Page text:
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Natural Variability, Attribution and Climate Models #2
In #1 we looked at some examples of natural variability - the climate changes from decade to decade, century to century and out to much longer timescales.
How sure are we that any recent changes are from burning fossil fuels, or other human activity?
In some scientific fields we can run controlled experiments but we just have the one planet. So instead we need to use our knowledge of physics.
In an attempt to avoid a lengthy article I’m going to massively over-simplify.
Some concepts in climate can be modeled by what I’ll call “simple physics”. It often doesn’t look simple.
Let’s take adding CO2 to the atmosphere. We can do this in a mathematical model. If we “keep everything else the same” in a given location we can calculate the change in energy the planet emits to space for more CO2. Less energy is emitted to space with more CO2 in the atmosphere.
The value varies in different locations, but we just calculate it in lots of places and take the average.
As less energy is leaving the planet (but the same amount is still being absorbed by the sun) the planet warms up.
In our model, we can keep increasing the temperature of the planet in our model until the energy emitted to space is back to what it was before. The planetary energy budget is back in balance.
So we’ve calculated a new surface temperature for, say, a doubling of CO2.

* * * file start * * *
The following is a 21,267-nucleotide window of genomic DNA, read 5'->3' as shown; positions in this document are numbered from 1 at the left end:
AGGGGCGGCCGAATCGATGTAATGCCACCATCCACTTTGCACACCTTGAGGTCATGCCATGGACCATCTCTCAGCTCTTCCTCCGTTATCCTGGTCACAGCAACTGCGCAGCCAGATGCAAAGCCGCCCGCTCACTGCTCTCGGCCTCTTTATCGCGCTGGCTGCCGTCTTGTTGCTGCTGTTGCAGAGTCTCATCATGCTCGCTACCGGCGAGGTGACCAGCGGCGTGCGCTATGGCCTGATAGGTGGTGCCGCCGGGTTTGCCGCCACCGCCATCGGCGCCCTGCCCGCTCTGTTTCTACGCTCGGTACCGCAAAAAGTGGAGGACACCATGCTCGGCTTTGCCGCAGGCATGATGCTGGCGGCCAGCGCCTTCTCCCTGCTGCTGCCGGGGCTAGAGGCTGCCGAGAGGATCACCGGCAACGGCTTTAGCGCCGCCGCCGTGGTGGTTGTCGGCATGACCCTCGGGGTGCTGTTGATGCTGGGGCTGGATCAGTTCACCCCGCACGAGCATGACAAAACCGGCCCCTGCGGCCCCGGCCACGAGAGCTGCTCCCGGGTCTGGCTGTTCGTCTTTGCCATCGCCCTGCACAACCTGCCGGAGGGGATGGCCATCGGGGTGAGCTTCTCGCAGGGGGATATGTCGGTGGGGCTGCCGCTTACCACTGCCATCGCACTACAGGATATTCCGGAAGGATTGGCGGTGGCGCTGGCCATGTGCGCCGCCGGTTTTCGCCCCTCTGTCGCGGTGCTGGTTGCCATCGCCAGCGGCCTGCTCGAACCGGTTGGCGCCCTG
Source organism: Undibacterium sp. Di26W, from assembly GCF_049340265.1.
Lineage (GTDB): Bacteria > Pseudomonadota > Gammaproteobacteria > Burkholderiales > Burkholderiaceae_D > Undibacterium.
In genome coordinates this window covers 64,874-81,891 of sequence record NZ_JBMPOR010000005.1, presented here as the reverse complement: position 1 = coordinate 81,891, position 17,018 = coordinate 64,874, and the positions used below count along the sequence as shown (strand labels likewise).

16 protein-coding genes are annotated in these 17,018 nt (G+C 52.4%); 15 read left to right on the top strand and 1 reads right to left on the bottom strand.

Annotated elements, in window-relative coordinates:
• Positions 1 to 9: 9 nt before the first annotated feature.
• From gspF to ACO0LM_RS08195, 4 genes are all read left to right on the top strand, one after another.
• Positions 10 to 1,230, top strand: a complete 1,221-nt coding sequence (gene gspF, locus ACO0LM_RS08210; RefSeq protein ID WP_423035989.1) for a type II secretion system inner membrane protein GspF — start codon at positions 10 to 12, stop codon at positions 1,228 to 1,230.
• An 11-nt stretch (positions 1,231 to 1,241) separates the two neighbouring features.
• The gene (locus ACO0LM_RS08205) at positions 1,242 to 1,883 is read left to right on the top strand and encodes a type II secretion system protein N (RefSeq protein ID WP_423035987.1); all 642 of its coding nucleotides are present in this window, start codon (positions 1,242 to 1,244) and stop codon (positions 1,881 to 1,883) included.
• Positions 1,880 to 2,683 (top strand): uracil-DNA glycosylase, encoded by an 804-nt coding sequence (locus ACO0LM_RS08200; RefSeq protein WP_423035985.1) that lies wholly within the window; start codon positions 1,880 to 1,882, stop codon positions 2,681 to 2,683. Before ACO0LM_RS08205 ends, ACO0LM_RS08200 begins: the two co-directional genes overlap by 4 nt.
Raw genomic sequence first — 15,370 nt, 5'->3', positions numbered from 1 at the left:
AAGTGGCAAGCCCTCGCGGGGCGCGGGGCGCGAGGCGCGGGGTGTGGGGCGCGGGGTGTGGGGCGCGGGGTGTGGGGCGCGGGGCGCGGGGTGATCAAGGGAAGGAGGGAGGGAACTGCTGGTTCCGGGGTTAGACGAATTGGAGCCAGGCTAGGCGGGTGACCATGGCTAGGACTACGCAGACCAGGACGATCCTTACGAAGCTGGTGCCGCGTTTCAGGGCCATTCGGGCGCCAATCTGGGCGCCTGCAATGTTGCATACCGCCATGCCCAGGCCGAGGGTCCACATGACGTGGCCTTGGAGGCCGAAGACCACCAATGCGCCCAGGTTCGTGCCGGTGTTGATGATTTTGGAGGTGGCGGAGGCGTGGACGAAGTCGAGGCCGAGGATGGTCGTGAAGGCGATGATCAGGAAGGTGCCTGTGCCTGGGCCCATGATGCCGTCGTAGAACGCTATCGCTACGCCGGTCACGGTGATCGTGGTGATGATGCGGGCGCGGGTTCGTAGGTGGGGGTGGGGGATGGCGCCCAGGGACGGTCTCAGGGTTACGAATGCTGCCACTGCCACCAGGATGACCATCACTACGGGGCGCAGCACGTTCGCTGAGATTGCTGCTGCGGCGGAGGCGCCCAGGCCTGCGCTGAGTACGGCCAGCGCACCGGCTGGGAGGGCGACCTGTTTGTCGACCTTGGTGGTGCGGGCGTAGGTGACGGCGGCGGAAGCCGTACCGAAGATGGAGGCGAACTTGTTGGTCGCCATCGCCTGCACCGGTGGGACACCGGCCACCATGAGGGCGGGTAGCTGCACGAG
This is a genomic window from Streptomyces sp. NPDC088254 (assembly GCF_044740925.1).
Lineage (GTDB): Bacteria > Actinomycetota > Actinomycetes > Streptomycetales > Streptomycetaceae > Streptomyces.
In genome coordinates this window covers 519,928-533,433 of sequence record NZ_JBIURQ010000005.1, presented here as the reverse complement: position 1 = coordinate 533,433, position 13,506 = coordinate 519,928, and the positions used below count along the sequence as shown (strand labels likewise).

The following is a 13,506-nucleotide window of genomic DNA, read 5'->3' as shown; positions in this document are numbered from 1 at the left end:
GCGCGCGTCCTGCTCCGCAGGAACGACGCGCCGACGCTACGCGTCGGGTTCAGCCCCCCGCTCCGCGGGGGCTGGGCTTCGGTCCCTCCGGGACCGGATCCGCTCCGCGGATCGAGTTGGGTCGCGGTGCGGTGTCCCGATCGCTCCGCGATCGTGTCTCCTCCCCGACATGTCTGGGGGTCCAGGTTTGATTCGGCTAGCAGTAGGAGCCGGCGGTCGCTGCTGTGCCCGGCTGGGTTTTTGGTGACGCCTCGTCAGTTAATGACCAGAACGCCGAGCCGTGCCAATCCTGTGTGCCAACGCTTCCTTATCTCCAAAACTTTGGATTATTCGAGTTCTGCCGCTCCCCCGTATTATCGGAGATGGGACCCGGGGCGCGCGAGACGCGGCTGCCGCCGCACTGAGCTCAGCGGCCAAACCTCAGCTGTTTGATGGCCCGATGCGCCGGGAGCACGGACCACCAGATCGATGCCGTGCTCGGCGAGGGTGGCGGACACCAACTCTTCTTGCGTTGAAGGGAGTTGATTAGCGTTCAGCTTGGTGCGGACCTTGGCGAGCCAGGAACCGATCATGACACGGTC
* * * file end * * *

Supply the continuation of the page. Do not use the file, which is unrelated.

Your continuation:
Hopefully, the idea is fairly simple.
This simple model has ignored lots of complexities - lots of ways in which the climate responds - but it gives some basic insights.
Basic insights are valuable.
The other important point about this simple model is we can test how sensitive the response is to minor changes. If a small change in a starting condition gives a massively different response then we have a problem. For increasing CO2 under this “simple example” we don’t have this problem. The results aren’t particularly sensitive to minor details.
In this simple example, we find something fascinating.
While the surface of the planet warms, the stratosphere (the upper atmosphere) cools. That’s what the mathematical model shows.
It also turns out that observations of the stratosphere show this same cooling.
So we have a simple model reproducing two key observations. If we try the same test with increasing solar radiation we don’t get a cooling stratosphere. It’s definitely evidence pointing towards the obvious (plus, see notes).
In the simple model we did one thing - increase CO2 in the atmosphere - and the temperature increased. Clearly other stuff will change. It gets hotter so there’s more water vapor (warm air holds more moisture) and so more rain. Ice melts. Perhaps the atmospheric circulation changes? Perhaps the ocean circulation changes?
Enter the GCM, alternatively standing for global climate model or general circulation model.
Here, the world is divided up into a large grid and a supercomputer solves a large number of equations in each grid point - temperature, wind in each direction, water vapor, rain, etc, etc, etc.
Then the “time” is moved forward a few hours and the equations are recalculated.
The grid is typically something like 100km x 100km for the latest GCMs.
Climate models do some things well and some things badly. They can reproduce some aspects of climate.
One way that climate scientists try to figure out “attribution” is to run a model, or a bunch of models, over the recent past with and without the CO2 changes and look at the difference. If the one with our CO2 increases is a good match, and the one without is a bad match, that is considered evidence for attribution.
How convincing this is depends on how confident you are that climate models are good at their job.
We’ll look at this more in the next article.
We’ve had satellites in space for over 40 years measuring incoming solar radiation. There’s a cycle but no overall trend: